“One Man’s Trash” feels like an episode of Louie. It has a similar ersatz Woody Allen vibe, with shots of well-kept New York streets and tony brownstones, and a score that eschews Girls’s typical indie rock in favor of slightly jazzier compositions from Michael Penn. It also lifts Louie’s most prominent motif, with two potentially antagonistic people from different cultures attempting to understand each other over the course of lengthy conversations. But this is still an episode of Girls, so those conversations are broken up by lots of sex and in the end Hannah and the rich, handsome stranger whose trashcan she’s been filling up don’t really know each other any better after a couple days.
Need a plot recap? Just read that last sentence again. That’s basically it. But if you need a longer version, here you go. A rich neighbor played by Patrick Wilson comes to the coffee shop Hannah works at to complain about their garbage filling up his trash cans. Ray (the only other regular character to appear this week) is immediately hostile towards him, and after the men yell at each other a bit Hannah follows Wilson home to admit that she’s been dumping trash in his cans. She asks for forgiveness which turns into two days of lounging around Wilson’s swanky brownstone while making love, eating steak, complaining about how annoying Hannah’s generation is, and playing topless table tennis. Wilson’s lonely because his wife left him, and Hannah gets a glimpse into why his wife left him when he quickly becomes cold and distant when she gets serious and emotional. Hannah leaves quietly the next morning and then the credits roll.
Now, a white 24-year-old hipster and a white 42-year-old yuppie don’t have quite as many cultural barriers to punch through as, say, a wealthy American comedian and a group of Afghani goatherds. If Lena Dunham really wanted to wail on that Louie riff while also addressing one of the more common critiques of the show, she could’ve replaced the successful white doctor with a representative from one of the various immigrant or non-white communities that have been displaced by Brooklyn’s gentrification. Of course that’s pretty much a horrible idea—there’s no way it wouldn’t feel forced and acknowledging the outside world could easily undermine the show’s relatively fragile foundation. At this point it’s probably best for Girls to remain as obliviously cloistered within the world of white twentysomething self-involvement as its characters.
That’s why “One Man’s Trash” differs substantially from the Louie episodes it resembles on the surface. Patrick Wilson’s rich doctor isn’t that far removed from the culture that Hannah grew up in. He’s actually an aspirational figure, the type of person Hannah wants to be when she’s 40: a successful professional with a cool job living in an awesome house in New York City. As she admits to Wilson, she might think she’s a cool arty Bohemian, but in the end she wants to own nice stuff. Serving coffee, writing Vice rip-offs for jazzhate.com and living in an apartment with furniture paid for by her ex-roommate’s ex-lover are all just stations she’s passing through while accumulating “experiences” en route to her own restored brownstone and Noguchi tables.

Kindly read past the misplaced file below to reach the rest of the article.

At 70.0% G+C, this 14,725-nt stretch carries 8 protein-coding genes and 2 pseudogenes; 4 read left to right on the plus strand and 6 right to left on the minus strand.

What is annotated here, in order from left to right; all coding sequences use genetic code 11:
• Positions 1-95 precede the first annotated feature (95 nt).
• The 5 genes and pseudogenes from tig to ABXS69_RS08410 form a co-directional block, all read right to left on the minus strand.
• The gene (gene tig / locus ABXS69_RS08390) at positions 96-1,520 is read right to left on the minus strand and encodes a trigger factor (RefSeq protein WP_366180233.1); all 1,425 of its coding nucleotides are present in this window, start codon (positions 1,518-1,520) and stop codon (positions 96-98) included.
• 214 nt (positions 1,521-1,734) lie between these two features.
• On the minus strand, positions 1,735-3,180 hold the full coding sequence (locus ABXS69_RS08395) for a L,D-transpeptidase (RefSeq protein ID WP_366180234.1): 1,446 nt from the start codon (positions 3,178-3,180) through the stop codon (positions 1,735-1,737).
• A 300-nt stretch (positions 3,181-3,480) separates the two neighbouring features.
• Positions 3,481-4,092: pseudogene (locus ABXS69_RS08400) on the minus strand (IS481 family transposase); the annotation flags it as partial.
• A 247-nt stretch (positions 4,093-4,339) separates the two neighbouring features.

Hannah realizes this in Wilson’s apartment, after passing out in his absurdly large shower, and during her almost teary, almost delirious soliloquy we can see Wilson mentally disengage from this relationship. He’s not interested in Hannah’s life beyond this brief time together. It’s basically the “manic pixie dream girl” trope from the pixie’s POV. As soon as the real-life girl he viewed as some kind of quasi-mystical totem of youthful irreverence starts to talk about money and success and sharing lives, the sad, lonely, straight-laced doctor shuts it down. If that’s how he treated his wife when she would talk about her hopes and emotions then it’s no wonder she’s back in San Francisco Bay or wherever.
This is a brave episode, but it’s also maybe an episode in love with how brave it’s being. Dunham casts every other regular aside, takes a break from the on-going storylines, and focuses on this one single (and highly improbable) affair. It’s basically a one-act play that could easily stand alone outside not just the show’s current continuity but the entire show itself. And honestly I thoroughly disliked it up until that key scene when the “magic” between them died. It felt like another one of Louie’s frequent tricks, dropping moments of fantasy into the show’s “reality” without announcing them as such. It’s like a dream sequence started once Hannah entered into the guy’s house. We gradually learn why he would invite her in, and why such a handsome and successful man would almost immediately have sex with this random person, but it still feels a little too implausible for what is otherwise a relatively realistic show. (Although maybe not more implausible than the Thomas-John/Jessa instamarriage.) It’s saved by smart writing and especially by that one scene, which showcases perhaps Dunham’s best acting yet and nicely contrasts her effusive and important self-realization with Wilson’s subtle shift into emotional lockdown. The script and that climax kept this from turning into perhaps the most annoying episode of Girls yet.